David Sutherland might be described as a “Renaissance” person. An award-winning photographer who has taught photojournalism at the Newhouse School since 1979, he has captured images for some of the nation’s leading periodicals, including The Washington Post and Smithsonian. He counts math and science among his lifelong interests and earned an unlikely pair of master’s degrees in intercultural studies and business administration. He also holds a U.S. patent for work he did in college developing a method for detecting ultraviolet radiation using the thermoluminescence of sapphires. “You don’t need to know as much about chemistry as you once did to be a good photographer,” says Sutherland, who majored in journalism and minored in physics at Western Kentucky University. “But even in the digital age, you’re just depending on luck for a good picture if you don’t have an understanding of the mechanics of light, composition, and other basic factors that influence the outcome.” Sutherland is quick to add that there’s no substitute for establishing a personal connection with a subject. As a newspaper photographer, he has covered such events as the Kentucky Derby and the Indianapolis 500. As a journalism professor, he created Western Kentucky’s photojournalism program, widely acknowledged as among the nation’s best.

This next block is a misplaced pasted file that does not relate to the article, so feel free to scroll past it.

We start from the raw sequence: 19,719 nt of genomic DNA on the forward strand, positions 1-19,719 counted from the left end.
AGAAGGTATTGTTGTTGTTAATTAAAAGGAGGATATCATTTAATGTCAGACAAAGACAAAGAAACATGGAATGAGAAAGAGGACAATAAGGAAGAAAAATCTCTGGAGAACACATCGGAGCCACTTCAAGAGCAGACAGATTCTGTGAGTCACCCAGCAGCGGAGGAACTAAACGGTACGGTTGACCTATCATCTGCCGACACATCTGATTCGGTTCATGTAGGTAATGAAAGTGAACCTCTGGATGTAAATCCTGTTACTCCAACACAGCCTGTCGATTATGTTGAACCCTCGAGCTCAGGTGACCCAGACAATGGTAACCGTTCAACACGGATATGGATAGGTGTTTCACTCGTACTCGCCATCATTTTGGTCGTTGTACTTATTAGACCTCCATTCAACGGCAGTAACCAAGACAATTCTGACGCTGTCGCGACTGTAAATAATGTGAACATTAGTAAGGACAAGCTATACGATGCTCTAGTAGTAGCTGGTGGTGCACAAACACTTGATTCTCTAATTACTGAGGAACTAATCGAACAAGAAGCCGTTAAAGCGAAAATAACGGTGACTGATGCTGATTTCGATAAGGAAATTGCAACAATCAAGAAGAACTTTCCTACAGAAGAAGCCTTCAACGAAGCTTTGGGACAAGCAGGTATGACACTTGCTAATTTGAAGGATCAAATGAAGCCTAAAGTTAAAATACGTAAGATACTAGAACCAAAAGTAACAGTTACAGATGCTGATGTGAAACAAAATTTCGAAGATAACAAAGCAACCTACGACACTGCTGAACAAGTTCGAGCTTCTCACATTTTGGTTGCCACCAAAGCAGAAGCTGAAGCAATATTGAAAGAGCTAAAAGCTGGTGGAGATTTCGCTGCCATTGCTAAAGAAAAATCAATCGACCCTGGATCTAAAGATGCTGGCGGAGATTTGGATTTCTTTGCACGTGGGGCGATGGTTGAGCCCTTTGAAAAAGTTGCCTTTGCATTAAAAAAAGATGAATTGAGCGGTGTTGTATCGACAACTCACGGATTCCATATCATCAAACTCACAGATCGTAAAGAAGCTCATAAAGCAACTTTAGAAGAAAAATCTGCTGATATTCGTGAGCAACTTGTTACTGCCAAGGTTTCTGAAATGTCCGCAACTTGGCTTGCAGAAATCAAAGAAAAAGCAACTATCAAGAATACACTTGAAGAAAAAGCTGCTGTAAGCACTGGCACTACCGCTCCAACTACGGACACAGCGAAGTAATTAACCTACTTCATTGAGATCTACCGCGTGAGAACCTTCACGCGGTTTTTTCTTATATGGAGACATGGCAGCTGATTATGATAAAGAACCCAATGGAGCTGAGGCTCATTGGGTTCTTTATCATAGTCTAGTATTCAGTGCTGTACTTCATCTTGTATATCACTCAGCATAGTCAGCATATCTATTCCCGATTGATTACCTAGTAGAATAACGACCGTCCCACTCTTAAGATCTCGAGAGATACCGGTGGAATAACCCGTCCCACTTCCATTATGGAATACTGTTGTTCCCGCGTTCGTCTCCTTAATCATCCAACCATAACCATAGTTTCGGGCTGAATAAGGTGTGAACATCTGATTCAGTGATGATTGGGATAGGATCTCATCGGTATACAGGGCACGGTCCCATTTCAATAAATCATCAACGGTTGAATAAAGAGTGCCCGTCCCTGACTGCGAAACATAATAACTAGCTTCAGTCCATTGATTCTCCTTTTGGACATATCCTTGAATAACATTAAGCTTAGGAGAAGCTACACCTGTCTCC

Earlier this year, Sutherland was appointed as the inaugural Alexia Tsairis Chair in Documentary Photography, a position endowed by the Alexia Foundation for World Peace and Cultural Understanding. As Alexia chair, in addition to his work in teaching, researching, and promoting the art of documentary photography, Sutherland runs the annual Alexia International Photo Competition and coordinates a speaker’s bureau that arranges presentations for past winners at academic and professional meetings. His new job description even includes a seat on the foundation’s board of directors. “The Alexia chair has made my job easier and more difficult,” he says. “It demands some things I don’t know how to do easily, but offers advantages. For example, my duties include running the foundation’s web site, and that has broadened my reach far beyond the classroom. I have participated in forums and conferences I might never have known about. An endowed position creates all kinds of new options for education, public service, and self-development.” Sounds like a job for Renaissance person.